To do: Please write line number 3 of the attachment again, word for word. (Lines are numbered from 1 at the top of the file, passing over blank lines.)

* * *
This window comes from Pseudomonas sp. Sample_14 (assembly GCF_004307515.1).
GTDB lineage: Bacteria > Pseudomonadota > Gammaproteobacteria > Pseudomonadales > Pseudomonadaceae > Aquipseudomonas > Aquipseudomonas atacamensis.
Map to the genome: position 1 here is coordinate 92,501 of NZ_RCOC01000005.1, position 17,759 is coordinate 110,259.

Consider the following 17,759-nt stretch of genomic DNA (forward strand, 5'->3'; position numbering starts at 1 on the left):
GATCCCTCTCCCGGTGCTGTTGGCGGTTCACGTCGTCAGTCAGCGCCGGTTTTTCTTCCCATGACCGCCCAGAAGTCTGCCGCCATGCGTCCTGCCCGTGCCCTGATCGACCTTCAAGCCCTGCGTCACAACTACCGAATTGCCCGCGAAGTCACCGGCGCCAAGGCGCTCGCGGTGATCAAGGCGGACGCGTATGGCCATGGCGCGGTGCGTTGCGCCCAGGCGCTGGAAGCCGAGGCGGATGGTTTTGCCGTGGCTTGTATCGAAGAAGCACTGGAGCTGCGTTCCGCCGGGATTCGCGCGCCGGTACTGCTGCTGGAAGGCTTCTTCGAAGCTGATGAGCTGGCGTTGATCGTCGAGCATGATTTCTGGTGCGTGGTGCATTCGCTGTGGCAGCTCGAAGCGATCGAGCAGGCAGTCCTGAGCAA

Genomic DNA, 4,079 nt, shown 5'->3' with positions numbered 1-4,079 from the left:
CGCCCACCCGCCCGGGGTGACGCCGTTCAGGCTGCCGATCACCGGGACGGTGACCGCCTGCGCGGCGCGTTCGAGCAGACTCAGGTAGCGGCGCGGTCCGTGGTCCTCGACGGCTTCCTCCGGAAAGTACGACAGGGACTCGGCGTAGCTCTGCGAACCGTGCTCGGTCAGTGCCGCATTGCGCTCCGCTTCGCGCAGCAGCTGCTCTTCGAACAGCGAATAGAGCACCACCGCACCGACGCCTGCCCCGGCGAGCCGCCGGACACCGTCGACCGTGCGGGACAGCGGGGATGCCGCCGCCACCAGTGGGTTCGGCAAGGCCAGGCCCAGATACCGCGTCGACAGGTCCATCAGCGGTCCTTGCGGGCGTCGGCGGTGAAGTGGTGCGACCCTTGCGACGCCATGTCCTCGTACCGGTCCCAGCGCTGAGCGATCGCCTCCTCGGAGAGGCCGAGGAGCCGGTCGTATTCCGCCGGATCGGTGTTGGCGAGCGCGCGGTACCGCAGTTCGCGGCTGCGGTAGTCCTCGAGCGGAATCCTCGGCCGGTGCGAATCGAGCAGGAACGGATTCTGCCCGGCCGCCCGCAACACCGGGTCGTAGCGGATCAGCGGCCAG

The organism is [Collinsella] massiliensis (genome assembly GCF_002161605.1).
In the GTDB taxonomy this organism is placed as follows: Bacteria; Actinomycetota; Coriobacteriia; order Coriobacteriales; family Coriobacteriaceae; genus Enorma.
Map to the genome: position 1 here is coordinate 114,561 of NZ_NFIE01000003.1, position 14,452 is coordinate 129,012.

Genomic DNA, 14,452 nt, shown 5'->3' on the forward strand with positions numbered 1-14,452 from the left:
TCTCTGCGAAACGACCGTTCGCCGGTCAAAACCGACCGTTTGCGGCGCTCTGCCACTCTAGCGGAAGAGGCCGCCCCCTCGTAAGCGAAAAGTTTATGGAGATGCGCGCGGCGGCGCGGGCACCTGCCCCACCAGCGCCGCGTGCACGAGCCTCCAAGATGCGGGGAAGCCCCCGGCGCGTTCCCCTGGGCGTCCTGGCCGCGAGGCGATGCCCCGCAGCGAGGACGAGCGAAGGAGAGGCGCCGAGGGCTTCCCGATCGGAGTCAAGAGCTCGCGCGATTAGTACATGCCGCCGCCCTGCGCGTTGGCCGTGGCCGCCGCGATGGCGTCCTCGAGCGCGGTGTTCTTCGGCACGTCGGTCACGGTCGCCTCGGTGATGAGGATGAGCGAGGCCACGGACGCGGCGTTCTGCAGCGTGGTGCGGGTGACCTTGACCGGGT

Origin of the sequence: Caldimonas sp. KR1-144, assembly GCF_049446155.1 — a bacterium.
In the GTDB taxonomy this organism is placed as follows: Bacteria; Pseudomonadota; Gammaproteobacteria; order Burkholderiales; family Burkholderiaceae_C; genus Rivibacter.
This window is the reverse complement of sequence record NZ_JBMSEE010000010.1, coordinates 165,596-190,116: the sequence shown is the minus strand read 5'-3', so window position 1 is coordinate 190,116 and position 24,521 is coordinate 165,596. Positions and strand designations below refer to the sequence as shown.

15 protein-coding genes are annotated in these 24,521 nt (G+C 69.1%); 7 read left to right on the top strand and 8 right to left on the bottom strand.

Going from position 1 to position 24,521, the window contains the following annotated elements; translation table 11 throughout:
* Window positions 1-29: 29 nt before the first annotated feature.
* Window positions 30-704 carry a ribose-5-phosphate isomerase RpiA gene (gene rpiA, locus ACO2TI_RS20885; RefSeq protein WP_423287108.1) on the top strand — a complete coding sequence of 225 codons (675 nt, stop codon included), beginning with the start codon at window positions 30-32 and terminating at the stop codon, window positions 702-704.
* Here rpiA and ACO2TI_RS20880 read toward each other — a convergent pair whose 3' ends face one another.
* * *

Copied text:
Map to the genome: position 1 here is coordinate 92,501 of NZ_RCOC01000005.1, position 17,759 is coordinate 110,259.